By Brenda Tate
Special to the Pittsburgh Current
My first of many career-shaking experiences would come as I stood for roll-call one day at the old Zone #8 police station in Mt. Washington.
This was the first station I was assigned to after graduating from the police academy. Mt. Washington was as foreign to me as Afghanistan would have been to me at that time. I had never ventured to that side of Pittsburgh in my entire life. This was 1979, so you can probably understand why a Black woman would not have business outside of the safety of the inner-city.
Prior to each tour of duty, we would stand for shift roll call. It was a form of inspection to determine if your uniform was clean, and you were in fact wearing your weapon (many old-timers would sometimes forget their weapons). Duty assignments and radios were then distributed.
Loud banter could be heard throughout the smoke-filled, dilapidated room and phones would be ringing off the hook. Roll call was five rows deep, with a total of five to six men in each row.
As each name echoed, an assignment would be attached to it. Either a two-man vehicle assignment or a one or two-man beat assignment. As we were nearing the end of the roll call, I noticed my name had not been mentioned.
The station was old and looked as though it was trapped in the 1930s. A huge oak wooden table was elevated at least two-feet high on a platform which gave the desk sergeant the appearance of severe importance and authority. The desk sergeant that day was officer W. Conley. A sergeant’s status was bestowed on officers with the following criteria: old, white, crabby, and racist. Conley displayed all those attributes, along with an ill-fitted hearing aid that never appeared to work.
As the officers weaved in and out around me, I stood there feeling very small. Everyone dispersed and headed out to their assignments, I was left standing alone in the middle of the room.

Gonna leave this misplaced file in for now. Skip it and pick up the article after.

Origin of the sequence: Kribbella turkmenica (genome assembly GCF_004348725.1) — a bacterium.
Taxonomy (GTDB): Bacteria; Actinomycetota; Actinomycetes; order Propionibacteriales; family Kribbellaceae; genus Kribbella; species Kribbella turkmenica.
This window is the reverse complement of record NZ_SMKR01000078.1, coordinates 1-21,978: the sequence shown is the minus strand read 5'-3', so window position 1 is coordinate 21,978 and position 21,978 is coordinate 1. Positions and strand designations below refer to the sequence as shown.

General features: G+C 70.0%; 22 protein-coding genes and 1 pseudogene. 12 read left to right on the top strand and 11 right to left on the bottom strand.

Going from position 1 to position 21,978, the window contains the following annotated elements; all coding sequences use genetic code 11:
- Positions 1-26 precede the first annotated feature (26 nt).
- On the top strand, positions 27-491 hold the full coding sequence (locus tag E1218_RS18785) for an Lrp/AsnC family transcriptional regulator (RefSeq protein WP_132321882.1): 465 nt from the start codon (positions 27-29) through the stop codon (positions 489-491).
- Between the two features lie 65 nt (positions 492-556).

Suddenly, I did what I was taught to do, I summoned up the courage from a space that my mother taught me, from my inner-soul. I blurted out, “I didn’t get an assignment.”
Immediately, the room became completely quiet. Conley slowly lifted his pale, gaunt face and latched his blue cloudy eyes onto me. He then pointed his long boney finger towards the corner of the room where a dirty sink and broom closet stood.
Through clenched teeth, and quivering jaws he said, “See that closet? Look in there and get a broom.”
For a moment, I felt as though I was back working at Mr. Budd Bracket’s restaurant. I have always been blessed with a quick mind, and that day was no different. My mind flashed over the many menial jobs I had held: cook, waitress, barmaid, housekeeping, all paying less than $1.50 per hour.
And then it hit me like a hammer if they are going to pay me $12,000 a year to sweep this damn dirty floor, who’s the fool here?
As I started to move towards the broom closet, I heard a voice behind me: “Don’t do that kid, come with me.”
It was the voice of an old-time beat cop, H. Fisher. The Lord sent Fisher to save my dignity that day. From that point on, Fisher would take me under his wing and teach me how to walk a beat. Fisher would retire a few years later, and die within a month of retirement. To this day, I can still see Fisher’s smiling eyes. I can still hear his soft voice and those words.
I entered my career under the shadow of race discrimination litigation and a consent decree.
In 1975, Judge Gerald Weber, a federal judge, issued a mandate that ordered the City of Pittsburgh to hire one Black woman, one white woman, one Black man for every white man hired as an officer, which was known as The Judge Weber Consent Decree.
In 1979, I was among the many Black recruits hired under this decree.
In 1991, however, our union used my dues, and the dues of my fellow Black officers to file a reverse-discrimination lawsuit and won.
That ultimately ended the consent decree, which allowed for a “re-whitening” of the Pittsburgh Police Department.
Eventually, I understood it was important that Tonya Ford, a fellow officer, myself, and the ACLU proceed with a legal discrimination action lawsuit filed against the Pittsburgh Bureau of Police.
Allow me to share the reason it was necessary to end my career under the same legal shadow I started, pursuing race discrimination litigation against PPD.
Under the Judge Weber Consent Decree, applicants were required to pass the same written test, background investigations, and physical as our counterparts. Black people earned the right to be selected, we challenged each other to perform better. This was all done under the watchful eyes of Ms. Alma Speed-Fox (The Mother of Pittsburgh’s Civil Rights), Harvey Adams, and the NAACP. The City Of Pittsburgh owes an enormous debt of gratitude to them for their relentless and dedicated work in diversifying the Pittsburgh Bureau of Police in those years.